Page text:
Written by Neill Garvie
Yesterday, with my Pakistani colleagues, I visited the river banks/bunds of the Indus River in Ghotki, Qadirpur, Upper Sindh, where more than 5,000 families are stranded. The day was hot, maybe 40 degrees or more, with harsh sun and wind.
The stranded people are small-scale farmers reliant on their landlords and mostly indebted to money lenders. Their lives are hard, now made impossible. They had left their homes in the middle of the night as flood waters consumed their homes, taking their livestock, buffaloes and cattle.
Some men had stayed behind to protect what was left: submerged houses surrounded by stinking rank water, black and green, with all sorts of debris around. They burned tree stems cut for firewood to enable them to boil the water from the flood to drink.
The women had moved further along the bund (embankment or levee) with their children and what household items they had, their simple cooking utensils laid out on the riverbank. They had no privacy, no toilets, nothing. Many have no shelter except for their clothes and some sheets for protection from the baking heat.
Men sat looking helpless and in their eyes I saw bewilderment and sadness; what could be their next move but to wait? I sat with a group of men my own age, looking tired and haggard. They told me that they had been reduced to drinking the flood water.
We looked out at the sea of flood which stretched as far as I could see; it could be weeks before the water subsides as the ground is saturated.
I listened to the people on the bund and put myself in their shoes. I held back my tears and said that I was so very sorry that this had happened to them again. They are very poor people without hope, fearing what lies ahead.
They are the same people who suffered in the 2010 floods. The water level here is just one foot lower than it was at the height of the 2010 floods and more flood water is expected in the next two or three days.
Children however played in the flood water, sharing it with the buffalo that are defecating in it. Sugar cane and all other crops have been wiped out and standpipes and water pumps are now submerged by over nine feet of flood water.
People have no option but to drink the flood water option unless they can find water or someone can provide it. Disease, diarrhoea or cholera threatens. Cattle do not have fodder. It’s desperate and chilling.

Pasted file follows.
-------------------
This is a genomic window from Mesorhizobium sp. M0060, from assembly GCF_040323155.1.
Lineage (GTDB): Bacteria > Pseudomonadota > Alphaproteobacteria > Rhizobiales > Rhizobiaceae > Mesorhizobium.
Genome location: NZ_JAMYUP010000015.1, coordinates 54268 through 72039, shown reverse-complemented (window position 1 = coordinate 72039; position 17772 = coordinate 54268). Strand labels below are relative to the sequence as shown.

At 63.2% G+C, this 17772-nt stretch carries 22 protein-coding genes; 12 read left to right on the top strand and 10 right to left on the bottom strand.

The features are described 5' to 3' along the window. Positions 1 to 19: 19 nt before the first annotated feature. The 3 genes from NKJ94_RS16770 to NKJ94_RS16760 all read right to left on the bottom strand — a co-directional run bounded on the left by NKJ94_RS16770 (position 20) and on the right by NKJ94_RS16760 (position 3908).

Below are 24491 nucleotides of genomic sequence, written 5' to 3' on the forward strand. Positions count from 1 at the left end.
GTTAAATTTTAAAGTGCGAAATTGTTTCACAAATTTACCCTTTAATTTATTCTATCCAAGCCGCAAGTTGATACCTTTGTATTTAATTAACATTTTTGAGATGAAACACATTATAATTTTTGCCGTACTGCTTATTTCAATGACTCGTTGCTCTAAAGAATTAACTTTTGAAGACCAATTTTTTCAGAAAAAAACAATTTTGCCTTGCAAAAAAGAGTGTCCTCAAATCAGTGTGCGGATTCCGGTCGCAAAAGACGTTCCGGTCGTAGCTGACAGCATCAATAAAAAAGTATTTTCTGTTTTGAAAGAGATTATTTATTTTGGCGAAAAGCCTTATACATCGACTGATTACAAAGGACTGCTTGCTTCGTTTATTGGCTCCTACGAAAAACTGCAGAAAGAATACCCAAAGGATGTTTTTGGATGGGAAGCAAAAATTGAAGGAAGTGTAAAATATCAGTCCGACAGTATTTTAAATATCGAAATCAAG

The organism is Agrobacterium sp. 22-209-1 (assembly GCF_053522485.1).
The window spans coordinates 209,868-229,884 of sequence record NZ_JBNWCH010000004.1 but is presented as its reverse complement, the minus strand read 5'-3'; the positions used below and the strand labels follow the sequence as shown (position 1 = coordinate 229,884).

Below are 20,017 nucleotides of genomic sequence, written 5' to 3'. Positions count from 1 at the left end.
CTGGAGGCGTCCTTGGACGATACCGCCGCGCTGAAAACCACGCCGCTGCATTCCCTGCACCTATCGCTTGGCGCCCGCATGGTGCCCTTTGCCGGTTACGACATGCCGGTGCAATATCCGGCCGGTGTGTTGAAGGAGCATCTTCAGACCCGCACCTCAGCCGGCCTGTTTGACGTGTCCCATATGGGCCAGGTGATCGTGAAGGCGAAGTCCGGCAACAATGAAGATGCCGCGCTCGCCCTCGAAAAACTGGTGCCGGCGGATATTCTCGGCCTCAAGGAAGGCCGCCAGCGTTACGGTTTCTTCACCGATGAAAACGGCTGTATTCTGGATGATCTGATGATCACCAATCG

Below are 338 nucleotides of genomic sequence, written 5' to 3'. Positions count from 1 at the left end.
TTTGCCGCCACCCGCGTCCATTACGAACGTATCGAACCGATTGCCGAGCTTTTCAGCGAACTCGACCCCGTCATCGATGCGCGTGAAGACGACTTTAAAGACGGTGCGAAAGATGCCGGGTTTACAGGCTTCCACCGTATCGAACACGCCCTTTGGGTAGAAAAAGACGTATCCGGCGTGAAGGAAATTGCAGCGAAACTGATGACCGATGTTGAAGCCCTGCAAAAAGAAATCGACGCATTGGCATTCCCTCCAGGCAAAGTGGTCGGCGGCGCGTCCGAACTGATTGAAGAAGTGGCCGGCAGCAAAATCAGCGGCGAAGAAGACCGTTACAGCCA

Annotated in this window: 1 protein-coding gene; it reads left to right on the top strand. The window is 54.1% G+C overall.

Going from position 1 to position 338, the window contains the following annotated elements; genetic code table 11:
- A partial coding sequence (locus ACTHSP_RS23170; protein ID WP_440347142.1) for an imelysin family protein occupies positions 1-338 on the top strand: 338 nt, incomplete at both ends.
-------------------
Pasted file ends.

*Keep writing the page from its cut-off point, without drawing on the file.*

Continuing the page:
The Pakistan army has been protecting and fortifying the bund where people were stranded with huge rocks, many transported in tractors and overladen trailers. One tractor and trailer was so heavy that it destroyed a bridge designed for donkey carts.
But the flood water is seeping through the bund and the added rocks may not do much to stop more flood water. It will come, because up country the heavy rain continues and it will all enter the Indus and be deposited in Sindh. If the Sukkur barrage (or dam) gives way, then millions of people will be affected by the flood as they were in 2010.
In Ghotki, some people had received tents from the Pakistani government’s Provincial Disaster Management Authority. Others have started to help with food and drinking water.
But the stranded people will have many more needs and face another uphill struggle to piece their lives back together. They are resilient and have faith, yet they also live beside a huge river which is mostly dormant but which wakes to become an ocean when the monsoon is cruel.
Our Pakistani brothers and sisters will survive but they now face a struggle that few of us can imagine.
Neill Garvie is Christian Aid’s Emergency Programme Manager for Pakistan and wrote this piece as he was visiting Sindh this week.